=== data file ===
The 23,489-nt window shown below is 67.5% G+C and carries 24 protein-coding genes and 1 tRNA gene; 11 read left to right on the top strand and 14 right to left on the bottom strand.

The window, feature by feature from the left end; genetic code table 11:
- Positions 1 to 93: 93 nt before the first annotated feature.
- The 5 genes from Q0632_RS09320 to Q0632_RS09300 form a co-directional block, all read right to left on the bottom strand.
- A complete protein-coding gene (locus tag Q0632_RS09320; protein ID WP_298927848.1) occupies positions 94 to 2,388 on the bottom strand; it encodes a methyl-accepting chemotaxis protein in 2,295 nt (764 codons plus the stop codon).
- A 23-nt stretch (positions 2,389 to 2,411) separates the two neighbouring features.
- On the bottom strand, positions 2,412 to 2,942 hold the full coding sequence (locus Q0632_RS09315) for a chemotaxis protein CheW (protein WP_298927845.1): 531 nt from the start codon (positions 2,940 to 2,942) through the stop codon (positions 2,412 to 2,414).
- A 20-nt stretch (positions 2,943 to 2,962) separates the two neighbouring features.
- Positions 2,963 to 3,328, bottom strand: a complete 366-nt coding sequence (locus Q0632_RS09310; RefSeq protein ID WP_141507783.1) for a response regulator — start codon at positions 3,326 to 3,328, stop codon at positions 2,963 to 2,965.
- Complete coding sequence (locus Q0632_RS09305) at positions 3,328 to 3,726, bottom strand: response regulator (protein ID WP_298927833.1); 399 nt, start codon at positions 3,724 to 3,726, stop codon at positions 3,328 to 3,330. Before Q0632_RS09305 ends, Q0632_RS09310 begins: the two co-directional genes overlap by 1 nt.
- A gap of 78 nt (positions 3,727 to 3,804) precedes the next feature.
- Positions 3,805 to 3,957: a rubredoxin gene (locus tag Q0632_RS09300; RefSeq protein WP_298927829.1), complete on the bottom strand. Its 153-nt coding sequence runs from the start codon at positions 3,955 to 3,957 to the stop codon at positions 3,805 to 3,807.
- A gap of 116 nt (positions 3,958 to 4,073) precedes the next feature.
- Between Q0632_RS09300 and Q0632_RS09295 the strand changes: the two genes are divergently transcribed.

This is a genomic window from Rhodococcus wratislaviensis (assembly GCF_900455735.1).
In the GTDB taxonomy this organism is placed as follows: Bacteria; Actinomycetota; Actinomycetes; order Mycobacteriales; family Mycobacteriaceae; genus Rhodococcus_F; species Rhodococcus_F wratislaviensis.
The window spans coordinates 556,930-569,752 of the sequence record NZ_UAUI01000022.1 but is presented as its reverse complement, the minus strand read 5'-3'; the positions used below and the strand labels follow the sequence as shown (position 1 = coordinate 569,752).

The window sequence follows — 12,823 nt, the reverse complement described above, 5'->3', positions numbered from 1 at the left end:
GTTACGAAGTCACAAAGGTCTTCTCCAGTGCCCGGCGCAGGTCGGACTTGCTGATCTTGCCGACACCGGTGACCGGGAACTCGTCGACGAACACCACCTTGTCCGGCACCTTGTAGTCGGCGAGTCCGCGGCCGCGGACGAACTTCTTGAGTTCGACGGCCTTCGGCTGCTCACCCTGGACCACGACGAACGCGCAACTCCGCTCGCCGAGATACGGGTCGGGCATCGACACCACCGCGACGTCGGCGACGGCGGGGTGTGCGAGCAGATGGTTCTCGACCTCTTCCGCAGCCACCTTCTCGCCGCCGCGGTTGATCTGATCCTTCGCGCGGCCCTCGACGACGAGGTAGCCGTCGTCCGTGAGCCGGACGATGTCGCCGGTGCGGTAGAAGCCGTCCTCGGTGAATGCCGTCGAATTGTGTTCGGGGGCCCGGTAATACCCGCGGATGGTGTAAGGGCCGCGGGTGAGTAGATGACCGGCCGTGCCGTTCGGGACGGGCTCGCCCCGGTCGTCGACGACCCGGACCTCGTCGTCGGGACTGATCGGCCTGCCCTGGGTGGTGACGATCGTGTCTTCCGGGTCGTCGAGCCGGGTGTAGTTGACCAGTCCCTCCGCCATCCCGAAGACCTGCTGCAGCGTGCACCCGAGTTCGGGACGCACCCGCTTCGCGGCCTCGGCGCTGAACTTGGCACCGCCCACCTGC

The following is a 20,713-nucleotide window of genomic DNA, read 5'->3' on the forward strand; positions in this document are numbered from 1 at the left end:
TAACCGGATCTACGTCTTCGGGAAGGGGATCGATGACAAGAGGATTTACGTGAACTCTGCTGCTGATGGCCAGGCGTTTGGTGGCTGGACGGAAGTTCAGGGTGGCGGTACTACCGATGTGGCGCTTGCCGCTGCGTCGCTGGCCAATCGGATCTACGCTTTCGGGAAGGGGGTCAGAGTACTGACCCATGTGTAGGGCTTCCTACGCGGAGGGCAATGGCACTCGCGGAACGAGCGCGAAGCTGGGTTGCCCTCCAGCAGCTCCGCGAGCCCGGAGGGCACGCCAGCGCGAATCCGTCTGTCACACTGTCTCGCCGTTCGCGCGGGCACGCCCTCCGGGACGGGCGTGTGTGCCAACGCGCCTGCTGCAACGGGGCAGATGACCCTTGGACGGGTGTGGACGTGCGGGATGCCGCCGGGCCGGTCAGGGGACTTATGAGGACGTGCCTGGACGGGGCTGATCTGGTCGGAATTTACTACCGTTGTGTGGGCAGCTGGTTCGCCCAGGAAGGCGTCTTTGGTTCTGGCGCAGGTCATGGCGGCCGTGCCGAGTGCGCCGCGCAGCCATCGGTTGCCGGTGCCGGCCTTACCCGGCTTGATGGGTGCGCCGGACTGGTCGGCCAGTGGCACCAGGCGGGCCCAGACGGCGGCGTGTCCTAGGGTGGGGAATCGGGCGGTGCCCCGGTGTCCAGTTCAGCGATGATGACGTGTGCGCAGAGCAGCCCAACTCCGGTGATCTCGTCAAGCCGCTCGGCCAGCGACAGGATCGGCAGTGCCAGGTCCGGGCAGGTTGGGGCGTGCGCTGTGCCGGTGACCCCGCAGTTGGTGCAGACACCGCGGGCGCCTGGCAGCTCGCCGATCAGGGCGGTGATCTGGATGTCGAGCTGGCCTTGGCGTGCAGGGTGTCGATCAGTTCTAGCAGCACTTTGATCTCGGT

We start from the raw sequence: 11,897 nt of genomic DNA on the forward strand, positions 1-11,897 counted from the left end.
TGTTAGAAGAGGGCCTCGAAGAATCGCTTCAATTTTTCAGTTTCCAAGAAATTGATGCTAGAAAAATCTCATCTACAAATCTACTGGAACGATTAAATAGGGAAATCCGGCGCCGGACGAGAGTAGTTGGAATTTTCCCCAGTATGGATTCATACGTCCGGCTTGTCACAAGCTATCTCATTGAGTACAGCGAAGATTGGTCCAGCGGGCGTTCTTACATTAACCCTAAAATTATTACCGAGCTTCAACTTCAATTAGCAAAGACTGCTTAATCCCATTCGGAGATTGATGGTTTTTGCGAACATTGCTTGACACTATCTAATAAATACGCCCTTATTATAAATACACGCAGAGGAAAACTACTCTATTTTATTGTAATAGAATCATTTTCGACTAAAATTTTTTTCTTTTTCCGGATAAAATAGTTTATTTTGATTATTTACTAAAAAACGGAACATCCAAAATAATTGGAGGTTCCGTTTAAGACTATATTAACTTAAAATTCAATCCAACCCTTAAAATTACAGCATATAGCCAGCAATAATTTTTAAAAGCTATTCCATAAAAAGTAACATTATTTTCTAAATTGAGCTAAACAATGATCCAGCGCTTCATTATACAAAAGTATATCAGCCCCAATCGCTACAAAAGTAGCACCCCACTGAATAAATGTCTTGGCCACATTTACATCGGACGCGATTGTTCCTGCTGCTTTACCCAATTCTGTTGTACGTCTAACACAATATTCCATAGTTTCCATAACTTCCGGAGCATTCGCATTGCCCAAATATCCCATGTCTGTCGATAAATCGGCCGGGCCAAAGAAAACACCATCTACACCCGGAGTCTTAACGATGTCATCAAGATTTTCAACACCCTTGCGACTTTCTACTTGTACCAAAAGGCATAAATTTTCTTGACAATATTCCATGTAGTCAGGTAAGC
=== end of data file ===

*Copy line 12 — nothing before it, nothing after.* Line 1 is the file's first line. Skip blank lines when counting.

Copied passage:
- Positions 3,805 to 3,957: a rubredoxin gene (locus tag Q0632_RS09300; RefSeq protein WP_298927829.1), complete on the bottom strand. Its 153-nt coding sequence runs from the start codon at positions 3,955 to 3,957 to the stop codon at positions 3,805 to 3,807.